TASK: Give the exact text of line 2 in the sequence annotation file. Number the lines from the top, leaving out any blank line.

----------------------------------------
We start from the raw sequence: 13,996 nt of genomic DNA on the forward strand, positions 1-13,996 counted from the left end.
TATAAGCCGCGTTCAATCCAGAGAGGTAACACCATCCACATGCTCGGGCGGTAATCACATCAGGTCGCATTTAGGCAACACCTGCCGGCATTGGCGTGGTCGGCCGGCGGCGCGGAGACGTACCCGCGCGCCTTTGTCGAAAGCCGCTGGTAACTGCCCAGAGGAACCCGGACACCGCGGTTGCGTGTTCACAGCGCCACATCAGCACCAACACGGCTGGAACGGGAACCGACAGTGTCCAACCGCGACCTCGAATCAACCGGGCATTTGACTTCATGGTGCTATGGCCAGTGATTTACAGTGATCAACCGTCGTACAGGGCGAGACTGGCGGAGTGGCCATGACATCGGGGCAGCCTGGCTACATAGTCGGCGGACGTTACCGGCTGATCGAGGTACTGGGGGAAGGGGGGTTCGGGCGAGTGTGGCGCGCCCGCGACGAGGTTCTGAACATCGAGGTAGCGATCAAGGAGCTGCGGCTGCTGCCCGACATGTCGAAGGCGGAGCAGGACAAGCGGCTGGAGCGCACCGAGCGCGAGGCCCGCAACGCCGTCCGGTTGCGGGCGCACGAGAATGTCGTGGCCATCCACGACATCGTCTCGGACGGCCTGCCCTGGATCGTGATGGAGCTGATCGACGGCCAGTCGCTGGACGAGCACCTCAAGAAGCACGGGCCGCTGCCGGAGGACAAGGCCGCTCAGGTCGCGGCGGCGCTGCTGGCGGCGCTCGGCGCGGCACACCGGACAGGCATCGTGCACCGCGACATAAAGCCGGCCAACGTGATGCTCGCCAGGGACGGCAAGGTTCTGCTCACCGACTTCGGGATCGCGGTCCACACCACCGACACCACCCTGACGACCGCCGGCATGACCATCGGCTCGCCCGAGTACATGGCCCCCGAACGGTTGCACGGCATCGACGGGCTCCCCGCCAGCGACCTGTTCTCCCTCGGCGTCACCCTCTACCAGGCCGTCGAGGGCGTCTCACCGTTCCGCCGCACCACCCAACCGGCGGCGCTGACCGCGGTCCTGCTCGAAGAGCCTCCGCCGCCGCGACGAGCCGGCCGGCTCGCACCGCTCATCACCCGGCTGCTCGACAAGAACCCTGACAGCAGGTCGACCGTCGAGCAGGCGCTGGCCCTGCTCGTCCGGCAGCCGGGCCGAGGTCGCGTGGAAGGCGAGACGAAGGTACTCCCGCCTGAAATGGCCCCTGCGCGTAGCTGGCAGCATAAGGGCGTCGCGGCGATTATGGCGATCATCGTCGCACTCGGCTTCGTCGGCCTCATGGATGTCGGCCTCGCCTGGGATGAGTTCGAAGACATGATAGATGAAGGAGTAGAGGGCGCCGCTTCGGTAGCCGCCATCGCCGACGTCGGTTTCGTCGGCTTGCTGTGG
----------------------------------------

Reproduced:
TATAAGCCGCGTTCAATCCAGAGAGGTAACACCATCCACATGCTCGGGCGGTAATCACATCAGGTCGCATTTAGGCAACACCTGCCGGCATTGGCGTGGTCGGCCGGCGGCGCGGAGACGTACCCGCGCGCCTTTGTCGAAAGCCGCTGGTAACTGCCCAGAGGAACCCGGACACCGCGGTTGCGTGTTCACAGCGCCACATCAGCACCAACACGGCTGGAACGGGAACCGACAGTGTCCAACCGCGACCTCGAATCAACCGGGCATTTGACTTCATGGTGCTATGGCCAGTGATTTACAGTGATCAACCGTCGTACAGGGCGAGACTGGCGGAGTGGCCATGACATCGGGGCAGCCTGGCTACATAGTCGGCGGACGTTACCGGCTGATCGAGGTACTGGGGGAAGGGGGGTTCGGGCGAGTGTGGCGCGCCCGCGACGAGGTTCTGAACATCGAGGTAGCGATCAAGGAGCTGCGGCTGCTGCCCGACATGTCGAAGGCGGAGCAGGACAAGCGGCTGGAGCGCACCGAGCGCGAGGCCCGCAACGCCGTCCGGTTGCGGGCGCACGAGAATGTCGTGGCCATCCACGACATCGTCTCGGACGGCCTGCCCTGGATCGTGATGGAGCTGATCGACGGCCAGTCGCTGGACGAGCACCTCAAGAAGCACGGGCCGCTGCCGGAGGACAAGGCCGCTCAGGTCGCGGCGGCGCTGCTGGCGGCGCTCGGCGCGGCACACCGGACAGGCATCGTGCACCGCGACATAAAGCCGGCCAACGTGATGCTCGCCAGGGACGGCAAGGTTCTGCTCACCGACTTCGGGATCGCGGTCCACACCACCGACACCACCCTGACGACCGCCGGCATGACCATCGGCTCGCCCGAGTACATGGCCCCCGAACGGTTGCACGGCATCGACGGGCTCCCCGCCAGCGACCTGTTCTCCCTCGGCGTCACCCTCTACCAGGCCGTCGAGGGCGTCTCACCGTTCCGCCGCACCACCCAACCGGCGGCGCTGACCGCGGTCCTGCTCGAAGAGCCTCCGCCGCCGCGACGAGCCGGCCGGCTCGCACCGCTCATCACCCGGCTGCTCGACAAGAACCCTGACAGCAGGTCGACCGTCGAGCAGGCGCTGGCCCTGCTCGTCCGGCAGCCGGGCCGAGGTCGCGTGGAAGGCGAGACGAAGGTACTCCCGCCTGAAATGGCCCCTGCGCGTAGCTGGCAGCATAAGGGCGTCGCGGCGATTATGGCGATCATCGTCGCACTCGGCTTCGTCGGCCTCATGGATGTCGGCCTCGCCTGGGATGAGTTCGAAGACATGATAGATGAAGGAGTAGAGGGCGCCGCTTCGGTAGCCGCCATCGCCGACGTCGGTTTCGTCGGCTTGCTGTGG